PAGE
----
Cacao beans and chocolate

You may be pleased to hear that some of your favourite foods contain flavanols. Essentially, flavanols are a type of super antioxident that reduces the risk of numerous conditions, such as stroke, heart disease and cancer. Foods containing flavanols include purple grapes, red wine, tea and cocoa. In its purest form, chocolate is one of the richest sources of flavanols and antioxidants. Unfortunately, the chocolate you usually buy from the sweet shop has had most of the flavanols removed because they can have a bitter taste. According to Norman Hollenberg, Professor of Radiology at Harvard Medical School, a flavanol called epicatechin is important enough to class as a vitamin. It is commonly found in cocoa, tea and wine.1


Red grapes in the vineyard

Research has shown that flavanols increase blood flow to the brain and reduce blood pressure. According to Harold Schmitz, PhD, Chief Science Officer at Mars,

‘Though more research is needed, these findings raise the possibility that flavanol-rich cocoa products could be developed to help slow brain decline in older age…’2

In 1997, a ground-breaking study found that the island-dwelling Kuna Indians of Panama were 1,280 percent less likely to die of heart disease than people on the mainland and 630 percent less likely to die of cancer. Hollenberg showed that their blood pressure did not rise as they grew older and there was hardly any incidence of hypertension. He concluded that these benefits came from the high flavanol cocoa they drank in large quantities. According to Hollenberg,

‘If these observations predict the future, then we can say without blushing that they are among the most important observations in the history of medicine … We all agree that penicillin and anaesthesia are enormously important. But epicatechin could potentially get rid of 4 of the 5 most common diseases in the western world, how important does that make epicatechin? I would say very important.’3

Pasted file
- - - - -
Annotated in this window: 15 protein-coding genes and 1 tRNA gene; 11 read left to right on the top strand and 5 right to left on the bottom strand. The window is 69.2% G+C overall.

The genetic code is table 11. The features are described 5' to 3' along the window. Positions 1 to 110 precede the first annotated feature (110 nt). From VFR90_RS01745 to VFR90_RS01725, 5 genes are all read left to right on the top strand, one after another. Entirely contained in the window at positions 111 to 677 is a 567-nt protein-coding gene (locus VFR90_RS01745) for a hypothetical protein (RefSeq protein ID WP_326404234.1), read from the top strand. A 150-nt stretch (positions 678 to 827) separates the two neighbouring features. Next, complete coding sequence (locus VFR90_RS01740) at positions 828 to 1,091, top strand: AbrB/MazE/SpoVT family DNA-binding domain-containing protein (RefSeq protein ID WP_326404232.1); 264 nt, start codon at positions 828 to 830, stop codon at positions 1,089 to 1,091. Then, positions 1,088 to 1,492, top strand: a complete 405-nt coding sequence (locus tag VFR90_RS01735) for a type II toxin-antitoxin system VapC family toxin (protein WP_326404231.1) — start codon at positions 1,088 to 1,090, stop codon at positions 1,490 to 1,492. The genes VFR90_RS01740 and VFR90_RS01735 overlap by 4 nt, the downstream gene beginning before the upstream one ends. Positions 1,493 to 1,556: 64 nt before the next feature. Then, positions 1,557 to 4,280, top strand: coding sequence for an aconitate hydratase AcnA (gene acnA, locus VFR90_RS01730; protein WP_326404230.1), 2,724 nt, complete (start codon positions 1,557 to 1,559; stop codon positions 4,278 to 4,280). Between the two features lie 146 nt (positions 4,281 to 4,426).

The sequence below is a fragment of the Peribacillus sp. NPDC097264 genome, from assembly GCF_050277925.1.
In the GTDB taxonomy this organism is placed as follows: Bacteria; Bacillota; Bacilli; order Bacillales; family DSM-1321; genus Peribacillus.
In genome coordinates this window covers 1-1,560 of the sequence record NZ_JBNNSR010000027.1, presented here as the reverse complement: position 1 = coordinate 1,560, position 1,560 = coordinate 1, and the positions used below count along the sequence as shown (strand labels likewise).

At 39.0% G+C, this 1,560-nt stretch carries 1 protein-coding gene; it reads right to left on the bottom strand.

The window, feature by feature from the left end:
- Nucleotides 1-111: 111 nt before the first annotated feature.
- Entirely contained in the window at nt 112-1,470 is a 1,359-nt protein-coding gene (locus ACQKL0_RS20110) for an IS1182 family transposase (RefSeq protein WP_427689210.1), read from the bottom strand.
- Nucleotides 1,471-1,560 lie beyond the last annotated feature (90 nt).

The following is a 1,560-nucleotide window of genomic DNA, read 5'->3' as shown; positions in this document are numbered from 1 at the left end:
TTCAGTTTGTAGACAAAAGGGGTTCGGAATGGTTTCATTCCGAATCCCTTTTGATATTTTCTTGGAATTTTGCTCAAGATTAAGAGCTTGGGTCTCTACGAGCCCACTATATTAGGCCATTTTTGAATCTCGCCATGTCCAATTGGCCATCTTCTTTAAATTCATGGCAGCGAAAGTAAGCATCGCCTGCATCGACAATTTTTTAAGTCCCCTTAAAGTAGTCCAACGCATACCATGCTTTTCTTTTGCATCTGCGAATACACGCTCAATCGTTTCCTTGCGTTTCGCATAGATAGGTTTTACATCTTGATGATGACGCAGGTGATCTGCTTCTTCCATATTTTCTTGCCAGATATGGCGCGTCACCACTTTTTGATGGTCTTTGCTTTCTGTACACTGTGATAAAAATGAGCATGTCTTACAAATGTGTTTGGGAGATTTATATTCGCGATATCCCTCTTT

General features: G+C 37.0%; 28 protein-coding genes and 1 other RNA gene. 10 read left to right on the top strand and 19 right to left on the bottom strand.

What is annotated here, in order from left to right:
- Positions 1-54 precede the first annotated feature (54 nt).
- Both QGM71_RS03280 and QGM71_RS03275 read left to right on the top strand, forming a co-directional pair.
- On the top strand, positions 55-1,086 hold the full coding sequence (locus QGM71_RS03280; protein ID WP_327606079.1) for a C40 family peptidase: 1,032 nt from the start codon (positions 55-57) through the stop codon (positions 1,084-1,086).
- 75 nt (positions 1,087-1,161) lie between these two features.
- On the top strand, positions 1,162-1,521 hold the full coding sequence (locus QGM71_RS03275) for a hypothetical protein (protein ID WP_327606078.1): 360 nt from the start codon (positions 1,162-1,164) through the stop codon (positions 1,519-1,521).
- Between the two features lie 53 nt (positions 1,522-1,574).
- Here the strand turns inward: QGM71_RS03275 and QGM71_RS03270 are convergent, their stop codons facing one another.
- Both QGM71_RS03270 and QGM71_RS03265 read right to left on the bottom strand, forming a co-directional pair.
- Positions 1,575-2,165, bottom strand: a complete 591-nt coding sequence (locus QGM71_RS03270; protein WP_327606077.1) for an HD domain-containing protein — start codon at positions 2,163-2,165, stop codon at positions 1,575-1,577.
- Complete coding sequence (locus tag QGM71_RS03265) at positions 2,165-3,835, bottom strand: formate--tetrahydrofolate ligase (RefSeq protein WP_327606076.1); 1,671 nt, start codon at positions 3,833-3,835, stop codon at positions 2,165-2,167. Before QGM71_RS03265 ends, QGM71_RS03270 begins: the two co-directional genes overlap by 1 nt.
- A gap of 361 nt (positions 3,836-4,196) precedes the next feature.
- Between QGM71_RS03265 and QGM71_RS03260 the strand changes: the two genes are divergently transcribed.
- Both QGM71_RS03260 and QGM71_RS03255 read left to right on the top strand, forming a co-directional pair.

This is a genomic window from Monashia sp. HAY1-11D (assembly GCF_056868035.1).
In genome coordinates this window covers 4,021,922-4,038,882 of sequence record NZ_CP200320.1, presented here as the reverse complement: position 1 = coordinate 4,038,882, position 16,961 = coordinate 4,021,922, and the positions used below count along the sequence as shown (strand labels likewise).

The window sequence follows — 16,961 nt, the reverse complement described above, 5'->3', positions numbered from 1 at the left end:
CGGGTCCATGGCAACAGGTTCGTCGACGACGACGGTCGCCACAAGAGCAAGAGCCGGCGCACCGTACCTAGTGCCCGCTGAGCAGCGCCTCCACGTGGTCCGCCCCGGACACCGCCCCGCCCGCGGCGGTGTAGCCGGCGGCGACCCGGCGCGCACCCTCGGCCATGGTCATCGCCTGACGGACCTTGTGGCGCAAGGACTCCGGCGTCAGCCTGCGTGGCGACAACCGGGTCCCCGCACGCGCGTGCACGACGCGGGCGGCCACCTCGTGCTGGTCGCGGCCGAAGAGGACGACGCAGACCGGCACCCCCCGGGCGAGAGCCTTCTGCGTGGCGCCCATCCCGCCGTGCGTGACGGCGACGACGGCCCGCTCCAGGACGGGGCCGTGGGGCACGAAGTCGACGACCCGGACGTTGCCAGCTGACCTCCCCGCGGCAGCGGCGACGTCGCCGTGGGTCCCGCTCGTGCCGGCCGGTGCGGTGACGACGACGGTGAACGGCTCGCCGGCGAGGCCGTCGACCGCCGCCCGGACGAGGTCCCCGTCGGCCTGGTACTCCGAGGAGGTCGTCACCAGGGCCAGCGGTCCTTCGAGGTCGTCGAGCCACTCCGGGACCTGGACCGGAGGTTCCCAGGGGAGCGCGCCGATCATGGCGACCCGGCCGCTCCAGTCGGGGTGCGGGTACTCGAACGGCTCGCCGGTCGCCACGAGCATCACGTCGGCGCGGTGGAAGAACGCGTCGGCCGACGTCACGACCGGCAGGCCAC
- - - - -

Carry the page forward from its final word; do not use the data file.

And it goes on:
• Possible benefits of Flavanols for stroke

    After a stroke, there is a reduction of blood flow to damaged areas of the brain. Consequently, brain cells may remain dormant or die. This causes debilitating effects, such as paralysis and aphasia. By eating foods or supplements rich in flavanols, it may be possible to increase blood flow within the brain. In 2008, a trial conducted by Harvard scientists tested a group of healthy adults aged 59 to 83. After one week, they found that those who regularly drank flavanol-rich cocoa had, on average, an eight percent increase in blood flow to the brain. After two weeks, brain blood flow had increased by an average of 10 percent. They reported:

    ‘Our data suggest a promising role for regular cocoa flavanol’s consumption in the treatment of cerebrovascular ischemic syndromes, including dementias and stroke.’4

    Soya beans and chickpeas are also rich in flavanols, particularly isoflavones, which have a similar effect to the statin-based drugs used to fight cholesterol. Researchers at the University of Hong Kong have shown that isoflavones help to promote blood flow through the arteries. They tested 102 stroke survivors over 12 weeks. Half the participants received 80 mg of isoflavones a day; the other half received a dummy pill (placebo).  At the end of the trial, the group that received isoflavones had ‘improved significantly’. The team recommends further research.5